9

When I tried to sort a collection a string field (here Title), sorting not working as expected. Please see below:

db.SomeCollection.find().limit(50).sort({ "Title" : -1 });

Actual Result order

  • "Title" : "geog.3 students' book"
  • "Title" : "geog.2 students' book"
  • "Title" : "geog.1 students' book"
  • "Title" : "Zoe and Swift"
  • "Title" : "Zip at the Theme Park"
  • "Title" : "Zip at the Supermarket"

Expected Result order

  • "Title" : "Zoe and Swift"
  • "Title" : "Zip at the Theme Park"
  • "Title" : "Zip at the Supermarket"
  • "Title" : "geog.3 students' book"
  • "Title" : "geog.2 students' book"
  • "Title" : "geog.1 students' book"

Same issues occurs when I tried to sort by Date field.

Any suggestions?

1
  • If the date isn't sorting correctly, I would suspect it is because your representation of the date isn't sortable. Commented Nov 8, 2013 at 11:55

5 Answers 5

6

Update: Version 3.4 has case insensitive indexes

This is a known issue. MongoDB doesn't support lexical sorting for strings (JIRA: String lexicographical ordering). You should sort the results in your application code, or sort using a numeric field. It should sort date fields reliably though. Can you give an example where sorting by date doesn't work?

1
  • 5
    This would not be feasible if you have 1 million records and you want to sort them and return the first 10.
    – cdmckay
    Commented Nov 15, 2016 at 22:22
3

What exactly surprises you?

It sorts based on the presentation of the numerical representation of the symbol. If you will look here (I know that mongodb stores string in UTF-8, so this is just for educational purpose). You will see that the upper case letters have corresponding numbers lower then lower case letters. Thus they will go in front.

Mongodb can not sort letters based on localization or case insensitive.

In your case g has higher number then Z, so it goes first (sorting in decreasing order). And then 3 has corresponding number higher then 2 and 1. So basically everything is correct.

3

If you use aggregation expected output is possible see below:


    db.collection.aggregate([
    { 
        "$project": {
           "Title": 1,        
           "output": { "$toLower": "$Title" }       
        }},
        { "$sort": {  "output":-1 } },
        {"$project": {"Title": 1, "_id":0}}
    ])


it will give you expected output as below:


    {
        "result" : [ 
            {
                "Title" : "Zoe and Swift"
            }, 
            {
                "Title" : "Zip at the Theme Park"
            }, 
            {
                "Title" : "Zip at the Supermarket"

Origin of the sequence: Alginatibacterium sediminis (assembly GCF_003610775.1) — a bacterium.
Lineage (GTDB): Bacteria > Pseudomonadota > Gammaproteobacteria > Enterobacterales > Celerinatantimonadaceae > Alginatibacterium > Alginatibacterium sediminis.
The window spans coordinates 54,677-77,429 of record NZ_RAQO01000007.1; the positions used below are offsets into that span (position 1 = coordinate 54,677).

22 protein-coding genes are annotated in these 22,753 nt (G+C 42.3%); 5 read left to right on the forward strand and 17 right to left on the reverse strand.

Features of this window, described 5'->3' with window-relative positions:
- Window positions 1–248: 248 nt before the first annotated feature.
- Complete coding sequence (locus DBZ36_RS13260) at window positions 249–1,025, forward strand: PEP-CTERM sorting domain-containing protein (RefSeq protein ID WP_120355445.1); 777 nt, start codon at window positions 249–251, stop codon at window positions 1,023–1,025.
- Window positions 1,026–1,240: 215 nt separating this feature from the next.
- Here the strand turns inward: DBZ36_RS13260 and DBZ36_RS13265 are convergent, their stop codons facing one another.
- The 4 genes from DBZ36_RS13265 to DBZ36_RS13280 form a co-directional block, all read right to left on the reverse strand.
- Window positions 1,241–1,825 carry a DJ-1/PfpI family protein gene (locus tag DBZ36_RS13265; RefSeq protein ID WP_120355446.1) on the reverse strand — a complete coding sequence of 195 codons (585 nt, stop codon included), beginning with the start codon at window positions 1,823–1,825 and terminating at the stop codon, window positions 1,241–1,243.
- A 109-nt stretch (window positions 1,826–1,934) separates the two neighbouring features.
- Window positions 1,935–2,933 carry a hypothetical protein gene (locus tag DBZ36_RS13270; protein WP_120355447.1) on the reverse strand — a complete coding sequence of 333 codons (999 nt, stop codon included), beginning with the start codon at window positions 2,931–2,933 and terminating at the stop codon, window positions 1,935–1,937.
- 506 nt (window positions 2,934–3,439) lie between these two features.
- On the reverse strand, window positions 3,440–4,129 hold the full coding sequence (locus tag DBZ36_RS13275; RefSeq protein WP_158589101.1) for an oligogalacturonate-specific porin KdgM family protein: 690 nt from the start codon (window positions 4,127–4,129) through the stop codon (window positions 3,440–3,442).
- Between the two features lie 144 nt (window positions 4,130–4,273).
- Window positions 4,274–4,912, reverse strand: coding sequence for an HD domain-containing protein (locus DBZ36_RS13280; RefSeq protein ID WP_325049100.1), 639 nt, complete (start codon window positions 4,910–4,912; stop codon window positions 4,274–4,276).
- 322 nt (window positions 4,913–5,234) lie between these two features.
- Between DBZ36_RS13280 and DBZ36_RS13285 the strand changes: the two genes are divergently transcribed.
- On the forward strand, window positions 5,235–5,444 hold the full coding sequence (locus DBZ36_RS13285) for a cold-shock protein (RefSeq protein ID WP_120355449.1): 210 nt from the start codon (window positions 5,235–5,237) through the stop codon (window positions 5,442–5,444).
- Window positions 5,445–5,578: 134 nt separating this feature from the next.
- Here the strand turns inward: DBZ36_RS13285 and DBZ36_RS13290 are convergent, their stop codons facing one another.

}, 
            {
                "Title" : "geog.3 students' book"
            }, 
            {
                "Title" : "geog.2 students' book"
            }, 
            {
                "Title" : "geog.1 students' book"
            }
        ],
        "ok" : 1
    }

0
2

Starting with the dates not sorting correctly....

If you're storing a date as a string, it needs to be sortable as a string. It's quite simple:

2013-11-08  // yyyy-mm-dd (the dashes would be optional)

As long as every piece of the date string is padded with 0 correctly, the strings will all sort naturally and in the way you would expect.

A full date time is stored in UTC typically:

2013-11-23T10:46:01.914Z

But, I'd also suggest you instead of storing a date value as a string, you consider whether using a native MongoDB Date would make more sense (reference). If you look at MongoDb's aggregation framework, you'll find there are many functions that can manipulate these dates, while a string is very limited.

As to the string sorting, it's been pointed out that it's sorting like a computer stores the data rather than the way you would sort as a person. If you consider the string is stored as its ASCII/UTF-8 representation, you should see why the sorting is working the way it is:

Zoe = [90, 111, 101]
geo = [103, 101, 111]

If you were to sort those in descending order as you've specified, you should see how "geo"'s internal byte representation is larger than that of the string "Zoe" (with 103 sorting higher than 90 in this case).

Typically, the recommendation when using MongoDb is to store the strings twice if you need to sort a string that has mixed case:

  1. Original string ("Title")
  2. As a normalized string. Possibly for example all as "lowercase"' possibly with accented characters also converted to a common character. So, you'd end up with a new field named "SortedTitle" for example and your code would use that to sort, but display the actual "Title" to users.
0

If you are doing in ror and mongomapper then follow below steps :

I have taken my model name abc and fetch result for Title.

@test_abc_details_array_full=Abc.collection.aggregate([

     {"$project"=> {
       "Title"=> 1,        
       "output"=> { "$toLower"=> "$Title" }       
    }},
    { "$sort"=> {  "output"=>1 } },        
    {"$project"=> {Title: 1, _id:0}},

  ]); 

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